Magic: A Very Short Introduction
Defining 'magic' is a maddening task. Over the last century numerous philosophers, anthropologists, historians, and theologians have attempted to pin down its essential meaning, sometimes analysing it in such complex and abstruse depth that it all but loses its sense altogether. For this reason, many people often shy away from providing a detailed definition, assuming it is generally understood as the human control of supernatural forces. 'Magic' continues to pervade the popular imagination and idiom. People feel comfortable with its contemporary multiple meanings, unaware of the controversy, conflict, and debate its definition has caused over two and a half millennia. In common usage today 'magic' is uttered in reference to the supernatural, superstition, illusion, trickery, religious miracles, fantasies, and as a simple superlative. The literary confection known as 'magical realism' has considerable appeal and many modern scientists have ironically incorporated the word into their vocabulary, with their 'magic acid', 'magic bullets' and 'magic angles'. Since the so-called European Enlightenment magic has often been seen as a marker of primitivism, of a benighted earlier stage of human development. Yet across the modern globalized world hundreds of millions continue to resort to magic - and also to fear it. Magic provides explanations and remedies for those living in extreme poverty and without access to alternatives. In the industrial West, with its state welfare systems, religious fundamentalists decry the continued moral threat posed by magic. Under the guise of neo-Paganism, its practice has become a religion in itself. Magic continues to be a truly global issue. This Very Short Introduction does not attempt to provide a concluding definition of magic: it is beyond simple definition. Instead it explores the many ways in which magic, as an idea and a practice, has been understood and employed over the millennia. ABOUT THE SERIES: The Very Short Introductions series from Oxford University Press contains hundreds of titles in almost every subject area. These pocket-sized books are the perfect way to get ahead in a new subject quickly. Our expert authors combine facts, analysis, perspective, new ideas, and enthusiasm to make interesting and challenging topics highly readable.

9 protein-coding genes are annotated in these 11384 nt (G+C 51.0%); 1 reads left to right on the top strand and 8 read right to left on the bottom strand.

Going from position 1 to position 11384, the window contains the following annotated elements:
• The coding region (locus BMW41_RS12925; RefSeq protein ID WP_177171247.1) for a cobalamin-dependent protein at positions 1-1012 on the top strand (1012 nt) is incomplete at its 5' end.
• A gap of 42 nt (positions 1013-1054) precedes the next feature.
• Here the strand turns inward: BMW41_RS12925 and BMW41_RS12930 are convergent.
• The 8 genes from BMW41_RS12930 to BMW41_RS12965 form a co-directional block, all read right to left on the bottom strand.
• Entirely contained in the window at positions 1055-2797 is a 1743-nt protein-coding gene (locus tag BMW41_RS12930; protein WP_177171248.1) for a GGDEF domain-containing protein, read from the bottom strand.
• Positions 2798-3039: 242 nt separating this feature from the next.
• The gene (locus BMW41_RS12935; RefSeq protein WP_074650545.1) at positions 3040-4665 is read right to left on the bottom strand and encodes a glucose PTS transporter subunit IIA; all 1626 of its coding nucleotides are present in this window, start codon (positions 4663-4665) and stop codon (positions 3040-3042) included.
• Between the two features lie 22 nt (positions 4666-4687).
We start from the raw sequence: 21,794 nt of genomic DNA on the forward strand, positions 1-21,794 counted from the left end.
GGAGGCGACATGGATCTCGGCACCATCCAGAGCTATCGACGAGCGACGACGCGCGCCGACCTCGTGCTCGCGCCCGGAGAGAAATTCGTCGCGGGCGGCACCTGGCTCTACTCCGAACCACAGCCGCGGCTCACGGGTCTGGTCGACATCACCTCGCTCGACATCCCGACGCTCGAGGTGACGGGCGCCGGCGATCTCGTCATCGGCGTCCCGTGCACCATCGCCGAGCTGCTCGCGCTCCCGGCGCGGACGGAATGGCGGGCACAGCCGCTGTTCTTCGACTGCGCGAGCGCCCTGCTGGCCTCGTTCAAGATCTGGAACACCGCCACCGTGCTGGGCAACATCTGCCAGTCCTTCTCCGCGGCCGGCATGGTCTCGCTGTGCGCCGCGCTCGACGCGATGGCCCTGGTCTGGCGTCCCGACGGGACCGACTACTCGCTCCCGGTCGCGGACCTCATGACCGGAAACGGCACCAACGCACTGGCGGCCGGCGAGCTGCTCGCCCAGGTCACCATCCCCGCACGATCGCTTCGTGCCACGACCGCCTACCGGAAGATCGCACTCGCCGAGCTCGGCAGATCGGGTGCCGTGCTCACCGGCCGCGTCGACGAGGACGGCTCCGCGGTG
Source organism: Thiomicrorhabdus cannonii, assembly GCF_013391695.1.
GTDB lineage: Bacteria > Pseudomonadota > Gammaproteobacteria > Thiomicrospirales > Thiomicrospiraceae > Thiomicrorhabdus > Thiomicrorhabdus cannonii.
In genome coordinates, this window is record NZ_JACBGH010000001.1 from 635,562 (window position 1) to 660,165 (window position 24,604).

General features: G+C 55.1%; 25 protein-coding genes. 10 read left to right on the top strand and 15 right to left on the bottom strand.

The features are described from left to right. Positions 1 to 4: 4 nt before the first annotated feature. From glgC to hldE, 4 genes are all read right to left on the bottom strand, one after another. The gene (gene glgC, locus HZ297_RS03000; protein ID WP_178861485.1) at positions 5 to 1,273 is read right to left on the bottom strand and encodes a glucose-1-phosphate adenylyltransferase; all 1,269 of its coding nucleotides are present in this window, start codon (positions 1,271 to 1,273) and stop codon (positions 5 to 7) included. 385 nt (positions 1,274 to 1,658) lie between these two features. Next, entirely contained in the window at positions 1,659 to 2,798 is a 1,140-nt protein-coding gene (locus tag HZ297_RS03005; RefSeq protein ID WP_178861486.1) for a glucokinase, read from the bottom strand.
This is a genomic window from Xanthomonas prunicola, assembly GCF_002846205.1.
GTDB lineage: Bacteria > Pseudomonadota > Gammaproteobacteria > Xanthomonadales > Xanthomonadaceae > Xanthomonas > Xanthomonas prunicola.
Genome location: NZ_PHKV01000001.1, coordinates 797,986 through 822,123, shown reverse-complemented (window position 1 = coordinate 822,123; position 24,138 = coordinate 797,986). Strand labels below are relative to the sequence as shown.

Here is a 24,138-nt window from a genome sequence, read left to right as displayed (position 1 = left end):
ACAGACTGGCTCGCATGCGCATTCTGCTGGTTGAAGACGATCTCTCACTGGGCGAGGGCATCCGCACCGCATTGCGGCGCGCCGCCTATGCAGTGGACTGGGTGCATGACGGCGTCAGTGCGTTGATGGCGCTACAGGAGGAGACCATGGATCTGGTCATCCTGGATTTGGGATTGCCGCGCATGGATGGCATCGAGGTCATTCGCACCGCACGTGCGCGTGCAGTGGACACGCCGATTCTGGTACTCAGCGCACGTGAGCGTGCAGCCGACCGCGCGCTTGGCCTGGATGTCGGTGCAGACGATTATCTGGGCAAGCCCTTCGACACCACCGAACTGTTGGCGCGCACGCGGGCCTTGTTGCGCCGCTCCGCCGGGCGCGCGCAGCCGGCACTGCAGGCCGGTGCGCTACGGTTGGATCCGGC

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List of illustrations
Chapter 1Anthropologies of magic
Chapter 2Historical perspectives
Chapter 3All in the mind?
Chapter 4Writing magic
Chapter 5Practising magic
Chapter 6Magic and the modern world
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20th century African American amongst amulets ancient animals anthropologists antiquity Arabic Atharvaveda Basingstoke belief Bible books of magic Cambridge chapter Charcot charms Christian cognitive concept cultures cunning folk David demons Disenchantment djinns Early Modern Egypt Europe European example exploring Frazer French Freud Greek grimoires healing historians history of magic holy human incantations India influence interpreted Islam Jewish John Kabbalah Koran Lévi literary LITERATURE London magi magic and religion magical practices magical thinking magical traditions magical worldview magicians magoi Malinowski marabouts means medicine medieval mezuzah Michael Muslim natural magic notion occult ofMagic Owen Davies Oxford pagan Peter PHILOSOPHY Popular Magic primitive psychology quote religion and magic religious rituals Roman Ronald Hutton sacred scholars scientific Short Introduction sihr social societies sorcery spells spirits Studies Sufism superstition sympathetic magic Testament texts theory Thomas Ady thought Tylor Western Weyer Witch bottle Witchcraft words worship Zoroaster